Courtesy of IQVIA report

HARTFORD, CT — While the rate of drug overdose deaths in Connecticut keeps climbing, a new report shows the state has one of the most significant reductions in opioid prescribing — 27.3 percent over the last four years — and saw an 11 percent reduction between 2016 to 2017. 

According to Dr. Patrice A. Harris, chair of the American Medical Society (AMA) Opioid Task Force, “A 22 percent decrease in opioid prescriptions nationally between 2013 and 2017 reflects the fact that physicians and other healthcare professionals are increasingly judicious when prescribing opioids.”

The report was prepared by IQVIA, a global provider of information, innovative technology solutions and contract research services focused on helping healthcare clients find better solutions for patients.

In Connecticut, the report states that in 2013 there were 2,512,161 opioid prescriptions given out; 2,476,310 in 2014; 2,297,397 in 2015; 2,050,162 in 2016; and 1,825,478 in 2017.

“It is notable that every state has experienced a decrease, but this is tempered by the fact that deaths related to heroin and illicit fentanyl are increasing at a staggering rate, and deaths related to prescription opioids also continue to rise,” Harris said.

“These statistics again prove that simply decreasing prescription opioid supplies will not end the epidemic,” Harris said.

“We need well-designed initiatives that bring together public and private insurers, policymakers, public health infrastructure, and communities with the shared goal to improve access and coverage for comprehensive pain management and treatment for substance use disorders,” Harris added.

The number of drug-related overdose deaths in Connecticut topped 1,000 in 2017, the highest number since the opioid epidemic began.

Overall drug deaths in the state have nearly tripled over six years, from 357 in 2012 to 1,038 in 2017. Of those 1,038 deaths, 677 involved fentanyl, either by itself or with at least one other drug.

The deaths by drug overdoses have continued to spike despite continued efforts by Connecticut legislators to crack down on opioid prescription abuse — primarily by limiting the length of a prescription in days.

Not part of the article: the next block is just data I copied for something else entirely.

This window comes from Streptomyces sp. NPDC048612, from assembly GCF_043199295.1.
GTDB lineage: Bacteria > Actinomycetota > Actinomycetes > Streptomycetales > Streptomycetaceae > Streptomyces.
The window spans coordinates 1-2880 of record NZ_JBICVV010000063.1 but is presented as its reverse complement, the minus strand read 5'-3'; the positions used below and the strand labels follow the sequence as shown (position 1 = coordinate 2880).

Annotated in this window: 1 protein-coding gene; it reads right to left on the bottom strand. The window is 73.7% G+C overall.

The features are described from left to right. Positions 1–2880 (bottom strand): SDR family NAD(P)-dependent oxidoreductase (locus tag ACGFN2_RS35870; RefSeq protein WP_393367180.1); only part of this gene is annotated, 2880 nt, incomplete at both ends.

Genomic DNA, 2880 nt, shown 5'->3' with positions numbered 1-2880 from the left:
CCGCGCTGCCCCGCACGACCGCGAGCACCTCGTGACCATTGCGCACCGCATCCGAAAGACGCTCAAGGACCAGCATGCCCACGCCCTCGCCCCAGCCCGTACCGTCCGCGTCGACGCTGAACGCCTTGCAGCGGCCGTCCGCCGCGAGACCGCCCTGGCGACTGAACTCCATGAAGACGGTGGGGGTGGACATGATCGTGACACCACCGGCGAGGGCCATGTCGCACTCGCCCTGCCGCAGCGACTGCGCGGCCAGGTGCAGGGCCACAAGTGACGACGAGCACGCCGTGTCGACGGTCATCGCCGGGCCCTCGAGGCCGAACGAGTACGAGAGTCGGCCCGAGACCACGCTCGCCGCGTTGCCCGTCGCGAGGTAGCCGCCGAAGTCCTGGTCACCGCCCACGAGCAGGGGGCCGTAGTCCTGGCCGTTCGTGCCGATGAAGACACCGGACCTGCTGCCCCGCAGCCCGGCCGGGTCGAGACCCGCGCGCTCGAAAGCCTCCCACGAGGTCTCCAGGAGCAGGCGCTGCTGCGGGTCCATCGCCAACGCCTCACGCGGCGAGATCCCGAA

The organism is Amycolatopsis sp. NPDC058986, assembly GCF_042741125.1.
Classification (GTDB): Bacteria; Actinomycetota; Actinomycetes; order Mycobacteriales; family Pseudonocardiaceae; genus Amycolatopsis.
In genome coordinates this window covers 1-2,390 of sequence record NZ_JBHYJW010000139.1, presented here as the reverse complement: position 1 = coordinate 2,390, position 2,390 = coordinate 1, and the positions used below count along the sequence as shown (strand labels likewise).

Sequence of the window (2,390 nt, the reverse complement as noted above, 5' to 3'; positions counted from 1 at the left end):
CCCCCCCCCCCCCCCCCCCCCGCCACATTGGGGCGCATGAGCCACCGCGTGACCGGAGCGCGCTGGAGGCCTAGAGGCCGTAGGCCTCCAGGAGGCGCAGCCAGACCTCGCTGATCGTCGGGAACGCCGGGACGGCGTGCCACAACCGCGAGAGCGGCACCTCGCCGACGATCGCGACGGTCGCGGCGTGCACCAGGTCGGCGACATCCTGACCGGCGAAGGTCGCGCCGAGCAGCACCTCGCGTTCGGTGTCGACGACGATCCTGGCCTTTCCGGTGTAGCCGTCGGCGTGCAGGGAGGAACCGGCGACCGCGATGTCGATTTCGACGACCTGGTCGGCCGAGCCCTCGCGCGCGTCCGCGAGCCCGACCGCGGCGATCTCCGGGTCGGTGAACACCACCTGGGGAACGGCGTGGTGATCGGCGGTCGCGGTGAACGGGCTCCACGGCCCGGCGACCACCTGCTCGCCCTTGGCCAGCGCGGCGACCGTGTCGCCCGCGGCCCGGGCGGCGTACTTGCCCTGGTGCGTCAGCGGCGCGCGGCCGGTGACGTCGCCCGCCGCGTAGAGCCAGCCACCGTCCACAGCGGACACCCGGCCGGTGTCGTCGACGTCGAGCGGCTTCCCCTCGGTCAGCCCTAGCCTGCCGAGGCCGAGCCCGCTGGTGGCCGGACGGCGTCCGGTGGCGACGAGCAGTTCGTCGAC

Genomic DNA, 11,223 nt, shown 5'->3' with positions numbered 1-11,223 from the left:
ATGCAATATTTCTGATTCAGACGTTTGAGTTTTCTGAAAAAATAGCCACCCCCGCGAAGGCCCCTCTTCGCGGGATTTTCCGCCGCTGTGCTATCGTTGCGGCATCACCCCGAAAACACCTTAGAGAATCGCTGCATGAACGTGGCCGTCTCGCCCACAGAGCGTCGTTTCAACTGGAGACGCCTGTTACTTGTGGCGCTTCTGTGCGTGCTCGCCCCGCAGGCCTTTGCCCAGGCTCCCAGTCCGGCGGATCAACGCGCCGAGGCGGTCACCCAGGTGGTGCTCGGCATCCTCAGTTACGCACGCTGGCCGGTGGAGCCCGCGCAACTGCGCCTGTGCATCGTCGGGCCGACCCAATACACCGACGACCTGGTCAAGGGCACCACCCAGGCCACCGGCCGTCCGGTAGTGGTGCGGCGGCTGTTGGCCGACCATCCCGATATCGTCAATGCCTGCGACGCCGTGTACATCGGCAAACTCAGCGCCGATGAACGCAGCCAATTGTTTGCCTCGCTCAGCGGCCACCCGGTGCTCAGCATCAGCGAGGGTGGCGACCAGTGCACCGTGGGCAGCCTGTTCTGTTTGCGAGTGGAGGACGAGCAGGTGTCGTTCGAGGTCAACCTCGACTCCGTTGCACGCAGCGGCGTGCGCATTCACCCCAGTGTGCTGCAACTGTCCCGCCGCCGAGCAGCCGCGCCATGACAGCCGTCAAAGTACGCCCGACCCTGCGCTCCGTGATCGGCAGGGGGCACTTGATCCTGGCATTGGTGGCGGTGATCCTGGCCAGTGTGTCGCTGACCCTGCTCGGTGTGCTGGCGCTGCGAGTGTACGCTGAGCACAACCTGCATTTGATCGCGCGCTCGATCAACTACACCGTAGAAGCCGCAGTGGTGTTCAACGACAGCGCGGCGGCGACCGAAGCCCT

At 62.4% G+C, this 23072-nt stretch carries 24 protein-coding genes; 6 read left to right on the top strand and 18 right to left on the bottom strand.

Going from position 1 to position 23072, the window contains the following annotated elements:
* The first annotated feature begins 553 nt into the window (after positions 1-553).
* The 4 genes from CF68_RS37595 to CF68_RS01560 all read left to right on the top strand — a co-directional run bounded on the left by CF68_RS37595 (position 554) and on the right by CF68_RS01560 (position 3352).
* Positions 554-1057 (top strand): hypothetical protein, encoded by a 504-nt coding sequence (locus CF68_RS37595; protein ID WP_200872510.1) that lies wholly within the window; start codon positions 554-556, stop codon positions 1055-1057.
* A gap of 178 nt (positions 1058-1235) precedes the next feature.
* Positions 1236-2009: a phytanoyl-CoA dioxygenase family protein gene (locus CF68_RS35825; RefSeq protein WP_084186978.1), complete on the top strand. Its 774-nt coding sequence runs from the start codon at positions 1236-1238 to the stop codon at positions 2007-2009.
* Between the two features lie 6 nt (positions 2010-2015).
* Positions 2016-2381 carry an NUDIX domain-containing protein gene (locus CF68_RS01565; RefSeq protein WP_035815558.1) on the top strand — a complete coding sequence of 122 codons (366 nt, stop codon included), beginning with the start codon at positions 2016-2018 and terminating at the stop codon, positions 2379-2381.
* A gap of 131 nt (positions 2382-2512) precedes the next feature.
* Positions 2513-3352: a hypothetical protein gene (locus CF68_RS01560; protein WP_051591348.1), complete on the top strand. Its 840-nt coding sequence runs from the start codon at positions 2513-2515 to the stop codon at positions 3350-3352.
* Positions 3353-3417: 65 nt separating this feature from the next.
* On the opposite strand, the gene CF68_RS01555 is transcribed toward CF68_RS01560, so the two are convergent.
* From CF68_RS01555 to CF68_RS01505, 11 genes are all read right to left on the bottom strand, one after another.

In 2014, the Connecticut State Medical Society (CSMS) launched an Opioid Committee and has worked with the AMA and other state medical societies to address legislation and regulation ranging from developing effective prescription drug monitoring programs, continuing medical education, and restrictions on treatment for opioid use disorder as well as enactment of naloxone access.

To date more than 3,000 clinicians and physicians have attended an educational program regarding opioids.

“We are proud of the work Connecticut’s physicians have done,” Dr. Gregory Shangold, co-chair of the CSMS Opioid Committee said. “While we have made some progress, there is more work and public education needed to overcome this epidemic.”

The opioid reports show, nationwide, the following:

— Continuing an ongoing nationwide trend, 22.2 percent fewer opioid prescriptions were filled in 2017 than had been filled in 2013;

— Every state in the nation has shown a significant reduction in opioid analgesic prescriptions since 2013, and every state showed a decline in the last year;

— In 2017, a total of 196,001,292 opioid prescriptions were filled in the USA, representing an 8.9 percent decrease from the prior year — the sharpest 1-year decrease observed;

— Differences between high-use and low-use states are far less stark than had been observed in prior years;

— Many states with the most profound opioid abuse problems have exhibited the greatest decline in opioid prescribing. Five states have shown decreases of over 30 percent since 2013.